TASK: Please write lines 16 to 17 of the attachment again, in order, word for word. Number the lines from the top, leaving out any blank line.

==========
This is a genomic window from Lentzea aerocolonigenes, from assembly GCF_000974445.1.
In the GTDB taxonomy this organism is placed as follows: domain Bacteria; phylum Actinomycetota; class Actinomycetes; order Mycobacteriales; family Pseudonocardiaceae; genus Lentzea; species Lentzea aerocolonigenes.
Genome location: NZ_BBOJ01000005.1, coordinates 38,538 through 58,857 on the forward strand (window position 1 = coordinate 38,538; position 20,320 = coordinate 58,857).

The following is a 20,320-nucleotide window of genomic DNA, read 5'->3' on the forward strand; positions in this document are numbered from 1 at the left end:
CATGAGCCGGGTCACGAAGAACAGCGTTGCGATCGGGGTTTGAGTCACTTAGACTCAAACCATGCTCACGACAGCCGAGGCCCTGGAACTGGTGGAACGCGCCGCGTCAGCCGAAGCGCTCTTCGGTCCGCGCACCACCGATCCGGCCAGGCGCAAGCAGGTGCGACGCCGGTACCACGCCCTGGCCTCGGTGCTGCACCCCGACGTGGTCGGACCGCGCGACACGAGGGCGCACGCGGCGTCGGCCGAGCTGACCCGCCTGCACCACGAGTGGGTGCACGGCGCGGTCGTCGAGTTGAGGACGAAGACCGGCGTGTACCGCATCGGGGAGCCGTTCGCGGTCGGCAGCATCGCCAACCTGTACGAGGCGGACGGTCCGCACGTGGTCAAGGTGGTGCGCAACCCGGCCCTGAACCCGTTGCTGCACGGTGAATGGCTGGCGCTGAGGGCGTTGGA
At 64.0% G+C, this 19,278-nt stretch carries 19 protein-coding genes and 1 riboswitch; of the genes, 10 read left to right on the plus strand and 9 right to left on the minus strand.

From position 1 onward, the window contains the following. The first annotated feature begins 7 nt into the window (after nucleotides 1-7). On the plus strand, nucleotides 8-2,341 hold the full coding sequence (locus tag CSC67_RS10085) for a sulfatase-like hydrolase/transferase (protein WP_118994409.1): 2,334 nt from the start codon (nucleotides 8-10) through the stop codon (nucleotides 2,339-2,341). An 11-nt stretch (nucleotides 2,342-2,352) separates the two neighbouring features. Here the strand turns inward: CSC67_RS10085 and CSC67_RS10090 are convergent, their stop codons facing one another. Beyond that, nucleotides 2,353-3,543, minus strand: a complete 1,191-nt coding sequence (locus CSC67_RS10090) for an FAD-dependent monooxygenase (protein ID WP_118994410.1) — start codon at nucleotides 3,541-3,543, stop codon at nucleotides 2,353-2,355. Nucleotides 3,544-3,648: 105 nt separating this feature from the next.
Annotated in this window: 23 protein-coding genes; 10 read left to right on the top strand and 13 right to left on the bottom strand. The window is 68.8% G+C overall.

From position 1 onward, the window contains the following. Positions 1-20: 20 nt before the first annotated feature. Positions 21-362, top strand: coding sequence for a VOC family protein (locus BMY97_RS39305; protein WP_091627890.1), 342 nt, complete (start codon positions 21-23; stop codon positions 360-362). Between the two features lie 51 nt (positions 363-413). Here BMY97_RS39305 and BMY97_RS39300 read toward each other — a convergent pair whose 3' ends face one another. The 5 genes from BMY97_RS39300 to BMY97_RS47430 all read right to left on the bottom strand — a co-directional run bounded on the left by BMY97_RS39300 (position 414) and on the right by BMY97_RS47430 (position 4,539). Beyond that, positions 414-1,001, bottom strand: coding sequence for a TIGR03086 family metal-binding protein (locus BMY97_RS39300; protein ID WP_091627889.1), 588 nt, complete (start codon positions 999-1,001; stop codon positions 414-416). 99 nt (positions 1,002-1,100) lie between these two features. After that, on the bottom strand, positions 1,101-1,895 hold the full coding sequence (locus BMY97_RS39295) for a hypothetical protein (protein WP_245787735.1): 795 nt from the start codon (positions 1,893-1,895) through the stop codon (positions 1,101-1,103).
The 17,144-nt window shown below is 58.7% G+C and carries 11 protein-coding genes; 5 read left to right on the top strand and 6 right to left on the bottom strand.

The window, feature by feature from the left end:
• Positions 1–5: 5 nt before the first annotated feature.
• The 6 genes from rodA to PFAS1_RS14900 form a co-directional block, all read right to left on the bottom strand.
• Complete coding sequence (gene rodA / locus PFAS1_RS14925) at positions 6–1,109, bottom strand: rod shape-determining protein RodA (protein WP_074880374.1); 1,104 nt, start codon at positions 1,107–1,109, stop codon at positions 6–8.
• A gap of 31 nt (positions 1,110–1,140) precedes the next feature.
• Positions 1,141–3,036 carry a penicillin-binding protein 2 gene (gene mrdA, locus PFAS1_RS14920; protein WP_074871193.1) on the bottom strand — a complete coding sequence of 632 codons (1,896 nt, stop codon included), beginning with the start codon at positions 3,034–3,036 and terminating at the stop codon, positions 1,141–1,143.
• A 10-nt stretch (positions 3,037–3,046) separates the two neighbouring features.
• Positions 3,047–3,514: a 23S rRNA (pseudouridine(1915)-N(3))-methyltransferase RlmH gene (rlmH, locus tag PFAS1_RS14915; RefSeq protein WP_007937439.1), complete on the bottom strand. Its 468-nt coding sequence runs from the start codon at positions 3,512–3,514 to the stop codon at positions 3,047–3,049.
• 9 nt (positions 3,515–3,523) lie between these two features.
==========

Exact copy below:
• Positions 1,141–3,036 carry a penicillin-binding protein 2 gene (gene mrdA, locus PFAS1_RS14920; protein WP_074871193.1) on the bottom strand — a complete coding sequence of 632 codons (1,896 nt, stop codon included), beginning with the start codon at positions 3,034–3,036 and terminating at the stop codon, positions 1,141–1,143.
• A 10-nt stretch (positions 3,037–3,046) separates the two neighbouring features.